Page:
The Labor government hopes that the carbon tax is like the GST, so that when the sky doesn’t fall it will be accepted and everyone will move on.
The Greens, who are responsible for the world’s highest carbon price that kicked off yesterday, also hope that it’s like the GST, so that by the time a Coalition government is able to call a double dissolution election to repeal it, it would be too late and too hard to do so, and they wouldn’t bother.
Superficially, these are logical positions. The trouble is that it’s not 2000, it’s 2012, and a lot has changed since then.
On July 1, 2000 when the GST was introduced, Khalid Sheikh Mohammed was in the final stages of planning the three aircraft hijackings and suicide raids in the US. Two of the hijackers were already in the US.
Also, “people smugglers” would have starting selling tickets on a fishing boat called Palapa 1, which was due to set sail for Australia the following year, and whose passengers eventually ended up on the deck of a container ship called MV Tampa, with Norwegian sailor Arne Rinnan at the helm.
The Tampa Affair in August 2001 and the terrorist attacks on the east coast of the United States a month later totally changed the results of the federal election held on November 10, 2001.
According to the research director at Neilson, John Stirton, by July 2001, as a result of the GST, John Howard’s approval rating had fallen by 8% to 44%. The polls suggested there would be a swing against his government of 5%.
But in November Howard won the election with a swing of 1.9% towards the Coalition and picked up two extra seats, taking him to 82. The humiliated Kim Beazley was immediately replaced by Simon Crean as Leader of the ALP.
Howard went on to win another five extra seats in 2004 against Mark Latham before eventually losing to Kevin Rudd in 2007, by which time the GST couldn’t be repealed even if the ALP still wanted to repeal it, which it didn’t.
Tony Abbott will win a big majority next year – a year after the introduction of the carbon tax – thanks to the Greens. The Greens forced Julia Gillard to break her promise not to introduce a carbon tax, and they negotiated a high price of $23 a tonne, and the Greens are now preventing offshore processing of refugees.
Gillard’s approval rating crashed after she announced the carbon tax deal with the Greens and has never recovered, and because the price they negotiated was so high the key business groups have remained opposed to it, even though they all agree with the idea of it.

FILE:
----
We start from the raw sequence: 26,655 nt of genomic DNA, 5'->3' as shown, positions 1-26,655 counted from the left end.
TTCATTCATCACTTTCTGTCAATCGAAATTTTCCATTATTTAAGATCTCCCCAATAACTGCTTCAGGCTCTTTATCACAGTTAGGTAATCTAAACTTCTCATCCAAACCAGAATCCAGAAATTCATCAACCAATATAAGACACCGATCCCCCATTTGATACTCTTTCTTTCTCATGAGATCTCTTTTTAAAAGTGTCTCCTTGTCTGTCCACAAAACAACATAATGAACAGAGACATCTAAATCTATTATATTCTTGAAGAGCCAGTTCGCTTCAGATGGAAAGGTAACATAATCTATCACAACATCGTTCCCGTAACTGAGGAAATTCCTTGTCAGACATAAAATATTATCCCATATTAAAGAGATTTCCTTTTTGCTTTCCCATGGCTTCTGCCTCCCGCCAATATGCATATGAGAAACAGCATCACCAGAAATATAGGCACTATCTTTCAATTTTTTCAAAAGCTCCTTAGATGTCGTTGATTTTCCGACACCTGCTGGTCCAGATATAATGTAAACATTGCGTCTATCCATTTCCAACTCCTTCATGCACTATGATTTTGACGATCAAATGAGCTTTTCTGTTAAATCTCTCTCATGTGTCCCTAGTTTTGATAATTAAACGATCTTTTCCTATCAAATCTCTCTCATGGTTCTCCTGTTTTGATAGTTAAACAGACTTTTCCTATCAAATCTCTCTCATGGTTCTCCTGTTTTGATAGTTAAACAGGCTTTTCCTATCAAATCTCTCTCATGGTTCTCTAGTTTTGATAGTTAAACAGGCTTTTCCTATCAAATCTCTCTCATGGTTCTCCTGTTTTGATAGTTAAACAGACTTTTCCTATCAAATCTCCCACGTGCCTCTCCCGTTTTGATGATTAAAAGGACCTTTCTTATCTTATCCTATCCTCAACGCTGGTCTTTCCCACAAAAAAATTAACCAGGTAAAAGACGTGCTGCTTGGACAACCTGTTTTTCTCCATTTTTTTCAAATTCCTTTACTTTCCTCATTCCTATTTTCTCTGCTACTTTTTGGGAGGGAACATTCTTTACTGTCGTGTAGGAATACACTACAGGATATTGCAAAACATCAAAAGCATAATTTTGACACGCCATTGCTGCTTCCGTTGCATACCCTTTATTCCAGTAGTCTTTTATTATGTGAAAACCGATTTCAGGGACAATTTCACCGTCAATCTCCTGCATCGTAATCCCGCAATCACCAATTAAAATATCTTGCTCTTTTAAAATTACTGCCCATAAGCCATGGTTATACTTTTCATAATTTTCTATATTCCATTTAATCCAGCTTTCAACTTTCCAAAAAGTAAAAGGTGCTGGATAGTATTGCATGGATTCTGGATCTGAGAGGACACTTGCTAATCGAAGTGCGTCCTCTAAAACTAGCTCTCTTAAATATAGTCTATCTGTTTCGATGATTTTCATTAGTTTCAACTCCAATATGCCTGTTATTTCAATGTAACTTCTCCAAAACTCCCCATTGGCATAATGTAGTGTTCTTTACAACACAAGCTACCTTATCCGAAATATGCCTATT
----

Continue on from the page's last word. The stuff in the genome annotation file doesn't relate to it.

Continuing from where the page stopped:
It seems pretty clear that offshore processing of refugees deters boat arrivals, since the people smugglers can’t promise to get the passengers to Australia. Yet the Labor government can’t get either its legislation – or that of the Member for Lyne, Rob Oakeshott – through the Senate because of the Greens.
Of course the Coalition is blocking it too, but Tony Abbott is playing a perfectly rational game designed to maximise his vote. Likewise on the carbon tax: he can’t oppose it without promising to repeal it, and opposing it is the rational political position given that 60% of the voters are against it.
The polls are quite clear that the Gillard government is blamed for the increase in the number of boat arrivals, even though its policy for dealing with the problem is being blocked by its opponents.
The way things are going, if neither the Greens nor the Coalition blink before the 2013 election, the seas around Christmas Island will be thick with bobbing fishing boats crowded with Afghans and Iraqis, and passengers in the water mingling with the debris of boats that have sunk.
Tony Abbott would cruise to one of the biggest ever election victories and a second election – a double dissolution – would follow soon after to repeal the carbon tax. Offshore processing of refugees, probably in Malaysia as well as Nauru, would have already been introduced with the support of the ALP.
The Greens would thus have set back action on climate change in Australia by years, along with what it regards as the humane treatment of asylum seekers, because the perfect would have driven out the good for years to come.
So thanks largely to the asylum seekers stand-off, businesses cannot assume the carbon tax won’t be repealed.
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This article first appeared on Business Spectator.